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Avian Inhalation Agents

Nitrous Oxide – Nitrous Oxide is rarely used, and can not be used on its own. Halothane or Isoflurane MUST be used in combination with Nitrous Oxide.

Halothane – Halothane can be used safely in avian patients though it is not our first choice of inhalants. There are several disadvantages:

  • Halothane is metabolized by the liver. As many avian patients have some degree of liver disease, this inhalant can put the patient in some risk and recovery is often extended.
  • Cardiac arrest often occurs at the same time as respiratory arrest giving little response time in an emergency.
  • Halothane is also more likely to induce cardiac arrhythmia than many injectable anesthetics or isoflurane.
  • Halothane depresses the responsiveness of the bird’s intrapulmonary chemoreceptors (IPC) to carbon dioxide. When the IPC is depressed the patient’s ability to adjust ventilation in response to changes in carbon dioxide levels will be compromised.

Isoflurane – Isoflurane has been the anesthetic of choice for avian patients for some time.
The advantages include the following, taken from Veterinary Nursing of Exotic Pets:

  • “Low blood solubility and minimal metabolism of the drug by the bird (<1.02%). This means that the drug does not accumulate in the bloodstream, and is rapidly excreted by the patient, allowing rapid changes in anesthetic depth.”
  • “Minimal cardiopulmonary effects at sedative or light anesthesia levels”.
  • “Little or no tendency to cause cardiac arrhythmias”.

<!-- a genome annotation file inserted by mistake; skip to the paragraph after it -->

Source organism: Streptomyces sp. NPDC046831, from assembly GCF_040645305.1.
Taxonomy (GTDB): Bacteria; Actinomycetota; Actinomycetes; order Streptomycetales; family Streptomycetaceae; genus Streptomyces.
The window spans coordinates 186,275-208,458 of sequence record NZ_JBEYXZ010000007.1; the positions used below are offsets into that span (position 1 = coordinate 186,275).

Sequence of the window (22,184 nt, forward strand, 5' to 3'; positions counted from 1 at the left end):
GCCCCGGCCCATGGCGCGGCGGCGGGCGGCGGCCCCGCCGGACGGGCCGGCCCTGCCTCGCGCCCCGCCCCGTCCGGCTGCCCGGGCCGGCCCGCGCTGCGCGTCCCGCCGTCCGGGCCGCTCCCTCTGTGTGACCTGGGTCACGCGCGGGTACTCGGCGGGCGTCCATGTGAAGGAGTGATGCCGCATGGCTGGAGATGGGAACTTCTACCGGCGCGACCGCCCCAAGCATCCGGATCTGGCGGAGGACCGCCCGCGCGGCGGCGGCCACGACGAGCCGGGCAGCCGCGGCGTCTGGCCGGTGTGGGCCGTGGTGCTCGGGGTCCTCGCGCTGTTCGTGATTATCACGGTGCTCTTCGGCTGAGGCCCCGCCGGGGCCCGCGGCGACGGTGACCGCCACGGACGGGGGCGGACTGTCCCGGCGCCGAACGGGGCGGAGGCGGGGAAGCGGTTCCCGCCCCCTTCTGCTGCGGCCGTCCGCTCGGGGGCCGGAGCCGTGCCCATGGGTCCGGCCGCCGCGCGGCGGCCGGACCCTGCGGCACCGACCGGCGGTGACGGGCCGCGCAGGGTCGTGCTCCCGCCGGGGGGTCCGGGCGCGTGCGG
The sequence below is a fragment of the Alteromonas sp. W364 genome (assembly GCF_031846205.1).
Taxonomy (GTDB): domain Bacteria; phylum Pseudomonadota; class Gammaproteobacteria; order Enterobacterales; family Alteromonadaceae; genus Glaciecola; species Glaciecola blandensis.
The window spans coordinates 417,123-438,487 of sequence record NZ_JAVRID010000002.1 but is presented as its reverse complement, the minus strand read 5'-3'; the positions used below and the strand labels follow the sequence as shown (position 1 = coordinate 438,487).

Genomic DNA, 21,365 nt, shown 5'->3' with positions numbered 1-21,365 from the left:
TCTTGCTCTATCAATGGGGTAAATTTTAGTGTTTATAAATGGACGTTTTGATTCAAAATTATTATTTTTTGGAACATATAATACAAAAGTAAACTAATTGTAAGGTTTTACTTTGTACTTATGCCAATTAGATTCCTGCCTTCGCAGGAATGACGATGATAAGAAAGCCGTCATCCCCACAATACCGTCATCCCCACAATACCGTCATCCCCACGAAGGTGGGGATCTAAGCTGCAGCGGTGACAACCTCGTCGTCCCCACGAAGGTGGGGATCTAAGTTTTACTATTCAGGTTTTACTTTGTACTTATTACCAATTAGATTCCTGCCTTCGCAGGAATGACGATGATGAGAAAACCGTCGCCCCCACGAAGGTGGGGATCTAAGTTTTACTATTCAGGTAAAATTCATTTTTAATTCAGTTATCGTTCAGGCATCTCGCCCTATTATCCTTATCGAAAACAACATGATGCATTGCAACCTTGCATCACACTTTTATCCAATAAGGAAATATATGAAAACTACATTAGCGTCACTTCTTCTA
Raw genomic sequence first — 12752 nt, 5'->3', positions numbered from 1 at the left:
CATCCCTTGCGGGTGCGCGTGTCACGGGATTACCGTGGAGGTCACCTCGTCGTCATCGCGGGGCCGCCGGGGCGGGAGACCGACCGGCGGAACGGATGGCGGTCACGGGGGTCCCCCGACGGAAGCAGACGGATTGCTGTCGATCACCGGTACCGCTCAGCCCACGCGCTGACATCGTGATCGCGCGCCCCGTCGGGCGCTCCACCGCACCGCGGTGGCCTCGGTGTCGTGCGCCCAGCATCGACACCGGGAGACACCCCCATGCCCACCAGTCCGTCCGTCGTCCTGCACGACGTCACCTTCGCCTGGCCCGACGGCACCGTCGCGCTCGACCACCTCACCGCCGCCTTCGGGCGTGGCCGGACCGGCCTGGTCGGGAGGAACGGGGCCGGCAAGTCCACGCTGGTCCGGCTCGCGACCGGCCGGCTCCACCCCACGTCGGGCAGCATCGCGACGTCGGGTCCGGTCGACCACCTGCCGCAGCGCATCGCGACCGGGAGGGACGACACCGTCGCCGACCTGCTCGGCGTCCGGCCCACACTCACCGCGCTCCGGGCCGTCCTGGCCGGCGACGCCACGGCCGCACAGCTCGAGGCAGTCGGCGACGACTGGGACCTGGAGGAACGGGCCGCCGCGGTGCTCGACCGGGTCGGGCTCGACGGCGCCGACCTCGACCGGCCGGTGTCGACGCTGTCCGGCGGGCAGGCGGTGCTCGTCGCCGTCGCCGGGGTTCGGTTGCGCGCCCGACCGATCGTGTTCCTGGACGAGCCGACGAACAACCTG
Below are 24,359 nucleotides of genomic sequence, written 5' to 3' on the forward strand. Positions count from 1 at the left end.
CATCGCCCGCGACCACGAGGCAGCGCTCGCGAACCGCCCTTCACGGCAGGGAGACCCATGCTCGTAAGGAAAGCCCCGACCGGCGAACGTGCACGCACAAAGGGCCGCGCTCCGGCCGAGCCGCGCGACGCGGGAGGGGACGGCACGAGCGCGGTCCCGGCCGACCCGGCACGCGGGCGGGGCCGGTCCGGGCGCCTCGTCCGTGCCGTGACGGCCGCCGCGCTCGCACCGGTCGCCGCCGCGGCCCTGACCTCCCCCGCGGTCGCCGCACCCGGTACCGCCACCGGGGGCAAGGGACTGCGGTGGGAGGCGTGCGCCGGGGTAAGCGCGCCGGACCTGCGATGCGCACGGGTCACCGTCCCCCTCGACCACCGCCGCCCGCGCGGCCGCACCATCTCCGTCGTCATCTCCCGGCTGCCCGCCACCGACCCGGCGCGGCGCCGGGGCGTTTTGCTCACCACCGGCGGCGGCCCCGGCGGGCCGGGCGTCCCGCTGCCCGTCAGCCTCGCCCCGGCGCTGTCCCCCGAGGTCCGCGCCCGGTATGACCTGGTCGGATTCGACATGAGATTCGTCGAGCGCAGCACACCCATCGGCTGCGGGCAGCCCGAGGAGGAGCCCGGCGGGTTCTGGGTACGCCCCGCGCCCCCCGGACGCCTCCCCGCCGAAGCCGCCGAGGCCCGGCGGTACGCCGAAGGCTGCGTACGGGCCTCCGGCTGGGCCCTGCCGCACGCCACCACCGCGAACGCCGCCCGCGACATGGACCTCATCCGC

• “Unlike halothane, isoflurane does not require metabolism in the liver, making it suitable for sick avian cases”.
  • “Cardiovascular arrest does not occur at the same time as respiratory arrest, allowing time for resuscitation”.

Sevoflurane – Sevoflurane requires little or no organ metabolism and is very safe. Slightly higher percentages are required to induce and maintain the patient, but low blood solubility does allow rapid changes in anesthetic levels. Sevoflurane has faster induction and recovery time due to decreased blood and tissue solubility and smoother recoveries with less ataxia than Isoflurane. At times you may not always see a faster or smoother recovery and this can be due to hypotension, acid-base imbalance, and hypoxemia.

Recovery - Avian patients should recover quickly from inhalant anesthesia. Once the anesthetic is turned off the patient should be left on oxygen until fully awake. The best way of doing this is to use an avian oxygen cage or incubator, both of which will also be help to maintain temperature.

References:
Veterinary Nursing of exotic Pets – Girling
Exotic Animal Care – Tully and Mitchell
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